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Present results and assess the quality of evidence. Clearly present your findings, including detailed methodology (such as search strategies used, selection criteria, etc.) such that your review can be easily updated in the future with new research findings. Perform a meta-analysis if the studies allow. Provide recommendations for practice and policy-making if sufficient, high-quality evidence exists, or future directions for research to fill existing gaps in knowledge or to strengthen the body of evidence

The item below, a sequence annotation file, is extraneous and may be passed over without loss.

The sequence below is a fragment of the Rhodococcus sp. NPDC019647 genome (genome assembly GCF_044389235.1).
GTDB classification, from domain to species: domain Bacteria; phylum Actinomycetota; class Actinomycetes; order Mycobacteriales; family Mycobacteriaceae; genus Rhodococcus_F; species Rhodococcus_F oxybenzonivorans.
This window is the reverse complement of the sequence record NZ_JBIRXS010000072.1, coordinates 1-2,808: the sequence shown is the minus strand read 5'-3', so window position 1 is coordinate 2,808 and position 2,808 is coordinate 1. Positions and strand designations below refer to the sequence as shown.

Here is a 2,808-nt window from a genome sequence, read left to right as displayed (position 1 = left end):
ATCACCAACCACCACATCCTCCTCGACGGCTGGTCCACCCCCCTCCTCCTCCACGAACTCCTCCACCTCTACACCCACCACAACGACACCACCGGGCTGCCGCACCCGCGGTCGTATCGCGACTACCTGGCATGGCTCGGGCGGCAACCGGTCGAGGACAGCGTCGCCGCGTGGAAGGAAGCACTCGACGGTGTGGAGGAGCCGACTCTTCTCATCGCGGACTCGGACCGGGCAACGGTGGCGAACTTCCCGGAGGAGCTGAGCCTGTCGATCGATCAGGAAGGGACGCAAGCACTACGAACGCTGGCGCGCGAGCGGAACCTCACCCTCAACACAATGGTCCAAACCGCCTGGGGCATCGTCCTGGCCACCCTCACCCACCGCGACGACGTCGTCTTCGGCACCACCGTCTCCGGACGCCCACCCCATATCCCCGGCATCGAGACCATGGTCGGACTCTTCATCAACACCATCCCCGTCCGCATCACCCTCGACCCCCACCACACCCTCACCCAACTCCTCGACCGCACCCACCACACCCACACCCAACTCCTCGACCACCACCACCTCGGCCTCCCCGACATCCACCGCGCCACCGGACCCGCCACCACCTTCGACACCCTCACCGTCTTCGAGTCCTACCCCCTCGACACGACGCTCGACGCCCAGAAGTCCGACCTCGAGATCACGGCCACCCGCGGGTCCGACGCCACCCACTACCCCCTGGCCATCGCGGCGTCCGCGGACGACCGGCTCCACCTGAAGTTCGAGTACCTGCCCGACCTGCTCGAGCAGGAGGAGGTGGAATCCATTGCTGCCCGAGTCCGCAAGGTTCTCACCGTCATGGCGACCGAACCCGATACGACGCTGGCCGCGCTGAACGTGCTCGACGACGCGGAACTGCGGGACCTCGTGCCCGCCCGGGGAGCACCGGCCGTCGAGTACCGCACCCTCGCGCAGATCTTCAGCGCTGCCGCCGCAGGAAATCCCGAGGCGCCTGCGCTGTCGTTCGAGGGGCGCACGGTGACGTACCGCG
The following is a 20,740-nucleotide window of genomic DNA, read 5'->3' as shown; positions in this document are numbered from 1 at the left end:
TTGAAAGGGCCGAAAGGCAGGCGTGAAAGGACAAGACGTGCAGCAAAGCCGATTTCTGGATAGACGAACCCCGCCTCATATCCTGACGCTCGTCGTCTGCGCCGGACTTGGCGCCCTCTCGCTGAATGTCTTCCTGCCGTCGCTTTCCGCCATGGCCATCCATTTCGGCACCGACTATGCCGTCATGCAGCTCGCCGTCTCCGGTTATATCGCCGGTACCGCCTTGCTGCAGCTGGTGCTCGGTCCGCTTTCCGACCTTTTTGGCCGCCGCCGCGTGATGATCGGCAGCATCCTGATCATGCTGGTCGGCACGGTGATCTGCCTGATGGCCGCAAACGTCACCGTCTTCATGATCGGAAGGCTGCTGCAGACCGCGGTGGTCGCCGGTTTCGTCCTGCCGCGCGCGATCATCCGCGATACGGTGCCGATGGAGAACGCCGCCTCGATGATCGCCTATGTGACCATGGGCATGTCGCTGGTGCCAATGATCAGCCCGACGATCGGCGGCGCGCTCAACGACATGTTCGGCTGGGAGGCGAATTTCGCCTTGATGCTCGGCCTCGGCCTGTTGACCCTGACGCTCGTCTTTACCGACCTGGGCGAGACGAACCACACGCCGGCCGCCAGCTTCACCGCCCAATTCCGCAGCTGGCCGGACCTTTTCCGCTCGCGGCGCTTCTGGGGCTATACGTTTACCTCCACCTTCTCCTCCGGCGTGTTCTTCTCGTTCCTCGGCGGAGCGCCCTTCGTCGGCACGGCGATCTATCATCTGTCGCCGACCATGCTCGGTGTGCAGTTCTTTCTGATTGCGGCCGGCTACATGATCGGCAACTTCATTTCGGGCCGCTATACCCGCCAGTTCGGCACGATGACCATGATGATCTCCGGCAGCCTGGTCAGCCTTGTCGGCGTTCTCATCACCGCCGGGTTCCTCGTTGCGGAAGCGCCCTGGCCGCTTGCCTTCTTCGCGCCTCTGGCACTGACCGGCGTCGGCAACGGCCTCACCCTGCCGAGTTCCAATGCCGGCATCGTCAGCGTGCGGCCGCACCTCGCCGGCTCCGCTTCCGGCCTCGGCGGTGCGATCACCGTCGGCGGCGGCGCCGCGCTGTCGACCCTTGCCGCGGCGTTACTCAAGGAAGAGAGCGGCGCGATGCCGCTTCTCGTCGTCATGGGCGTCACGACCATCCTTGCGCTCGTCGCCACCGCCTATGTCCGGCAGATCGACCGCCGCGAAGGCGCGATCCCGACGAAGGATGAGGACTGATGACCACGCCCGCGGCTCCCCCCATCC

What is IN a Systematic Review
This diagram illustrates what is actually in a published systematic review and gives examples from the relevant parts of a systematic review housed online in The Cochrane Library. It will help you to read or navigate a systematic review.